The term “Radical Reformation” is now often used to refer to the group of loosely associ- ated reforming movements in Germany and Switzerland which believed that reformers such as Luther and Zwingli had compromised their own basic reforming principles. They had, more radical thinkers argued, implemented only a half-reformation. The “Radical Reformation” is more widely known as “Anabaptism” – a term which owes its origins to Zwingli. This term literally means “re-baptism,” and refers to what was perhaps the most distinctive aspect of Anabaptist practice – the insistence that only those who had made a personal public profession of faith should be baptized. Infant baptism was not enough; a second baptism was necessary as the mark of an authentic Christian believer.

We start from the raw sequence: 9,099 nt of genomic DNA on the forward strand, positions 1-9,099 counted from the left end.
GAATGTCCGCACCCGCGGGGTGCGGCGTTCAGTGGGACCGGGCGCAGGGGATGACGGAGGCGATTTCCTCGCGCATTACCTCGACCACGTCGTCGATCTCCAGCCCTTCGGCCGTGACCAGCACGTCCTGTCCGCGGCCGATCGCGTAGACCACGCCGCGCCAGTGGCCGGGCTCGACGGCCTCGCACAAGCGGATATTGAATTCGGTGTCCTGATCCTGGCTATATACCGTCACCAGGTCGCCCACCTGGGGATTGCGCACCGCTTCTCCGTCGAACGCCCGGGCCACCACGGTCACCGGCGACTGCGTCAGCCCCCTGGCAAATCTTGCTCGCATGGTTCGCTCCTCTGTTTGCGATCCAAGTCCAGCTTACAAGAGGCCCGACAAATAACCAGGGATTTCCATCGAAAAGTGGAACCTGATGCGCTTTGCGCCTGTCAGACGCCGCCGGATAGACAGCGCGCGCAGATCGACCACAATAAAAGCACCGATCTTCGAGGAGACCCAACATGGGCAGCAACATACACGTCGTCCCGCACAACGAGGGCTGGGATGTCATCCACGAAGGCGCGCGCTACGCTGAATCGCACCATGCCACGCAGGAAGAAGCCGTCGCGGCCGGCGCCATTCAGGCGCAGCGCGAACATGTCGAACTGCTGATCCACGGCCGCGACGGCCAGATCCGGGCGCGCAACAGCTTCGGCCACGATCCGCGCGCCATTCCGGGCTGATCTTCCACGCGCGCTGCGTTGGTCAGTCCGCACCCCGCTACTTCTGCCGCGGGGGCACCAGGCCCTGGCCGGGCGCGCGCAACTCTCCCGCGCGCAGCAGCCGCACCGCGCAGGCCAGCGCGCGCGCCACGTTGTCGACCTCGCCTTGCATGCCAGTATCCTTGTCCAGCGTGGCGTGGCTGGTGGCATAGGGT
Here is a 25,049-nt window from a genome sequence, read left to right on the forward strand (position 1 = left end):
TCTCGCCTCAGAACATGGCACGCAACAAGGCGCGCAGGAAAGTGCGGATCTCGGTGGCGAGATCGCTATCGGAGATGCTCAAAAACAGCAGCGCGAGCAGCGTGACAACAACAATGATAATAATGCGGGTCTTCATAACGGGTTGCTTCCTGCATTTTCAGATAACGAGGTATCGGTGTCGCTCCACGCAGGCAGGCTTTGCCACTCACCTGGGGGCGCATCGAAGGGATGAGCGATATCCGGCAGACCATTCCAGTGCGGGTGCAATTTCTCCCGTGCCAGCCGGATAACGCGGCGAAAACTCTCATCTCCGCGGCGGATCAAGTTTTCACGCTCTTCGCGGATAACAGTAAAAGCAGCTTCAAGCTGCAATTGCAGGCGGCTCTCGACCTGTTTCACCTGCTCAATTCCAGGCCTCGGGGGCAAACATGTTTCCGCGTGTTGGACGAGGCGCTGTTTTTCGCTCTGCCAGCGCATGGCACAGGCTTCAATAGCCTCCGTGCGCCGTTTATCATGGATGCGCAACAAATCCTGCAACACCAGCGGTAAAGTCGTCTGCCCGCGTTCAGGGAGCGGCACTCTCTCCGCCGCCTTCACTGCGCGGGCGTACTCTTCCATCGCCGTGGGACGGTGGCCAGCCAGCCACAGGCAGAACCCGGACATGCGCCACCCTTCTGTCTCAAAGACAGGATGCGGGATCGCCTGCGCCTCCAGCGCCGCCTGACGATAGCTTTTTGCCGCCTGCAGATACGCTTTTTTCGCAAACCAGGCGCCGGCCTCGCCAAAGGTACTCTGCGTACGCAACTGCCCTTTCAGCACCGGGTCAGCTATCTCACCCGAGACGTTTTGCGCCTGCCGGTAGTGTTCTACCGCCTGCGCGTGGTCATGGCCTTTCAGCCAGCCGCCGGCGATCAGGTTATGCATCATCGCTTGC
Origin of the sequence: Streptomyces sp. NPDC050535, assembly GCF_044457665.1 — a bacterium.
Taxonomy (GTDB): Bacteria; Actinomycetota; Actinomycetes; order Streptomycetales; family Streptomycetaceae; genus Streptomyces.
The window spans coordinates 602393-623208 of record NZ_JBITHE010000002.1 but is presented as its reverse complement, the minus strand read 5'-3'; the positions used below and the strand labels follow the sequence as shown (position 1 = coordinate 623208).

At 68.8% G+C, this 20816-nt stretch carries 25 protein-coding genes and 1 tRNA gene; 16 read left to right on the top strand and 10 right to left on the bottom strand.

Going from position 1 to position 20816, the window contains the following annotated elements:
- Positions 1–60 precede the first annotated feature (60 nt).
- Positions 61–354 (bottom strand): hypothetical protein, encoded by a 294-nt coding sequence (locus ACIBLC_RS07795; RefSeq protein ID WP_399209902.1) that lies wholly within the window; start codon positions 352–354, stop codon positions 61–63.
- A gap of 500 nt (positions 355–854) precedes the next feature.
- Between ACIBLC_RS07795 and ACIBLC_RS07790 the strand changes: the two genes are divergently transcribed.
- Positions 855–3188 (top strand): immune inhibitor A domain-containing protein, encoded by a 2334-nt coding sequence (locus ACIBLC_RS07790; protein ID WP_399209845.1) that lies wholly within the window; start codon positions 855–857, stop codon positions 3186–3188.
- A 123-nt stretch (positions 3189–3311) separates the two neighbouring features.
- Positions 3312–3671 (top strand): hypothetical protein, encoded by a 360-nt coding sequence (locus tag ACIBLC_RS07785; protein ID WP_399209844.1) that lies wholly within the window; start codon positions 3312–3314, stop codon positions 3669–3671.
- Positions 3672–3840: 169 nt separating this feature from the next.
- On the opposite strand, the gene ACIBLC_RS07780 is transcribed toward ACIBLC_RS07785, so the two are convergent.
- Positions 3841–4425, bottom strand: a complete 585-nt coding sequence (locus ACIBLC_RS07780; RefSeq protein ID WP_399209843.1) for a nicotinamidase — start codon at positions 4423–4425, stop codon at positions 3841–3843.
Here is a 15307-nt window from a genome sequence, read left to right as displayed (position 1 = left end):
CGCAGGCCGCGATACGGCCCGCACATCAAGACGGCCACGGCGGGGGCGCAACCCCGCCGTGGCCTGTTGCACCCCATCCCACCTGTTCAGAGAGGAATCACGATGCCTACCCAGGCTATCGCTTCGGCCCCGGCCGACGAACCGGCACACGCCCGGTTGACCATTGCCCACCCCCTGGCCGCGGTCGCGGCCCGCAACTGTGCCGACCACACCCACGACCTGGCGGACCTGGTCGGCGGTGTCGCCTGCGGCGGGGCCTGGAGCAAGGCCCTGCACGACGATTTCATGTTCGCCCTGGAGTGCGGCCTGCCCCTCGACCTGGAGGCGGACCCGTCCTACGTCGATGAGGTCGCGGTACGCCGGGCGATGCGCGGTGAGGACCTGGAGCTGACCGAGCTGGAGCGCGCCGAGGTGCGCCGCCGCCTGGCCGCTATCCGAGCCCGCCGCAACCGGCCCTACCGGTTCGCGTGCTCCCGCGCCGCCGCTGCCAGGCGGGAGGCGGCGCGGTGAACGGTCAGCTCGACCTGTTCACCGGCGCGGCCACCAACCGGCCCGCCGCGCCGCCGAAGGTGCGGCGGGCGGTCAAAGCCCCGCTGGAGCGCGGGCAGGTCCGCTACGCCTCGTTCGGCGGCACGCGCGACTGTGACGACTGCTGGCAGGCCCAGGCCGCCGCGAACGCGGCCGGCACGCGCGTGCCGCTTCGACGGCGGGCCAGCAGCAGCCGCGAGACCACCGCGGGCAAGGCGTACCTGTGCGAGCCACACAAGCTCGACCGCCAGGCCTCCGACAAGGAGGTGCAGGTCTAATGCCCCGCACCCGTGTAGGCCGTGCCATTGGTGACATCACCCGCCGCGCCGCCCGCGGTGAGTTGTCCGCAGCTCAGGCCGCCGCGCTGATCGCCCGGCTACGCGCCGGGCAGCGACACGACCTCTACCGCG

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Strictly speaking, Anabaptism represents only one manifestation of the Radical Refor- mation. For example, the movement also included groups that were critical of the doctrine of the Trinity (“anti-Trinitarians”), which they regarded as unbiblical. Nevertheless, Ana- baptism is the best known and most significant aspect of the Radical Reformation, and we shall retain the convention of using this term to refer loosely to the broader movement with which it is associated.